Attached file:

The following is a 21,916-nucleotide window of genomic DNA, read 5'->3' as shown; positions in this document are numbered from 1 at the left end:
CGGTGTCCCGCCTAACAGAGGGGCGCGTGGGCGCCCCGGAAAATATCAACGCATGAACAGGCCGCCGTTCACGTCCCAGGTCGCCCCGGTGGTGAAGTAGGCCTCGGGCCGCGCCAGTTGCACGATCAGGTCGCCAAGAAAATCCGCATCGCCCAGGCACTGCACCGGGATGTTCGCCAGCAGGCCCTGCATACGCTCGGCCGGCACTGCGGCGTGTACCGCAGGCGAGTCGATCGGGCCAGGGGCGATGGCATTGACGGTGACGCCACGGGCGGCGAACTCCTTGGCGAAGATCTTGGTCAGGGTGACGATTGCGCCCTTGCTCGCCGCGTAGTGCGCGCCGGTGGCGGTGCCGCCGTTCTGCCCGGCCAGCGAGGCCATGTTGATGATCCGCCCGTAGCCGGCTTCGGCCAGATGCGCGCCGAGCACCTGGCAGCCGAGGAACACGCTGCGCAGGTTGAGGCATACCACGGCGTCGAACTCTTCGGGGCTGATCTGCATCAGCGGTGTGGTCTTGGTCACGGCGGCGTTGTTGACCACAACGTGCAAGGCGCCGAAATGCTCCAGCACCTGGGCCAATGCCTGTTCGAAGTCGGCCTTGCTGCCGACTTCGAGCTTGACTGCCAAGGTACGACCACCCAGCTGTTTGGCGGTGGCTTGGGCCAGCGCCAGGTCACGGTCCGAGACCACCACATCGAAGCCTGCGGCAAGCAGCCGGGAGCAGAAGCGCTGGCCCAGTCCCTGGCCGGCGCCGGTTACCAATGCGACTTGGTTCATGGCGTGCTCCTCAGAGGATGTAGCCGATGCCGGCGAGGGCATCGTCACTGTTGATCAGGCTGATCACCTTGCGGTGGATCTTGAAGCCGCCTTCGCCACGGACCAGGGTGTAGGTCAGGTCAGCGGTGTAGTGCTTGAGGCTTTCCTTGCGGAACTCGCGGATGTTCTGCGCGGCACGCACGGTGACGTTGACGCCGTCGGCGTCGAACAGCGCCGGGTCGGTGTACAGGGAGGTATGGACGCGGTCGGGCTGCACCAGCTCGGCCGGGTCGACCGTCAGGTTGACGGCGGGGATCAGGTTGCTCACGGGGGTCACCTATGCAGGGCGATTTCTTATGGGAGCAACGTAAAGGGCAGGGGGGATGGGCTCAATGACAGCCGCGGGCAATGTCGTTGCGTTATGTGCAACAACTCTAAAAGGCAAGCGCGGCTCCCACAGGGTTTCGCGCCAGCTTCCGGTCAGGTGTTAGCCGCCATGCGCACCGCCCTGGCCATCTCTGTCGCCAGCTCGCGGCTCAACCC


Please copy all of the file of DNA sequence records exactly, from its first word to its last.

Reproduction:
The following is a 21,916-nucleotide window of genomic DNA, read 5'->3' as shown; positions in this document are numbered from 1 at the left end:
CGGTGTCCCGCCTAACAGAGGGGCGCGTGGGCGCCCCGGAAAATATCAACGCATGAACAGGCCGCCGTTCACGTCCCAGGTCGCCCCGGTGGTGAAGTAGGCCTCGGGCCGCGCCAGTTGCACGATCAGGTCGCCAAGAAAATCCGCATCGCCCAGGCACTGCACCGGGATGTTCGCCAGCAGGCCCTGCATACGCTCGGCCGGCACTGCGGCGTGTACCGCAGGCGAGTCGATCGGGCCAGGGGCGATGGCATTGACGGTGACGCCACGGGCGGCGAACTCCTTGGCGAAGATCTTGGTCAGGGTGACGATTGCGCCCTTGCTCGCCGCGTAGTGCGCGCCGGTGGCGGTGCCGCCGTTCTGCCCGGCCAGCGAGGCCATGTTGATGATCCGCCCGTAGCCGGCTTCGGCCAGATGCGCGCCGAGCACCTGGCAGCCGAGGAACACGCTGCGCAGGTTGAGGCATACCACGGCGTCGAACTCTTCGGGGCTGATCTGCATCAGCGGTGTGGTCTTGGTCACGGCGGCGTTGTTGACCACAACGTGCAAGGCGCCGAAATGCTCCAGCACCTGGGCCAATGCCTGTTCGAAGTCGGCCTTGCTGCCGACTTCGAGCTTGACTGCCAAGGTACGACCACCCAGCTGTTTGGCGGTGGCTTGGGCCAGCGCCAGGTCACGGTCCGAGACCACCACATCGAAGCCTGCGGCAAGCAGCCGGGAGCAGAAGCGCTGGCCCAGTCCCTGGCCGGCGCCGGTTACCAATGCGACTTGGTTCATGGCGTGCTCCTCAGAGGATGTAGCCGATGCCGGCGAGGGCATCGTCACTGTTGATCAGGCTGATCACCTTGCGGTGGATCTTGAAGCCGCCTTCGCCACGGACCAGGGTGTAGGTCAGGTCAGCGGTGTAGTGCTTGAGGCTTTCCTTGCGGAACTCGCGGATGTTCTGCGCGGCACGCACGGTGACGTTGACGCCGTCGGCGTCGAACAGCGCCGGGTCGGTGTACAGGGAGGTATGGACGCGGTCGGGCTGCACCAGCTCGGCCGGGTCGACCGTCAGGTTGACGGCGGGGATCAGGTTGCTCACGGGGGTCACCTATGCAGGGCGATTTCTTATGGGAGCAACGTAAAGGGCAGGGGGGATGGGCTCAATGACAGCCGCGGGCAATGTCGTTGCGTTATGTGCAACAACTCTAAAAGGCAAGCGCGGCTCCCACAGGGTTTCGCGCCAGCTTCCGGTCAGGTGTTAGCCGCCATGCGCACCGCCCTGGCCATCTCTGTCGCCAGCTCGCGGCTCAACCC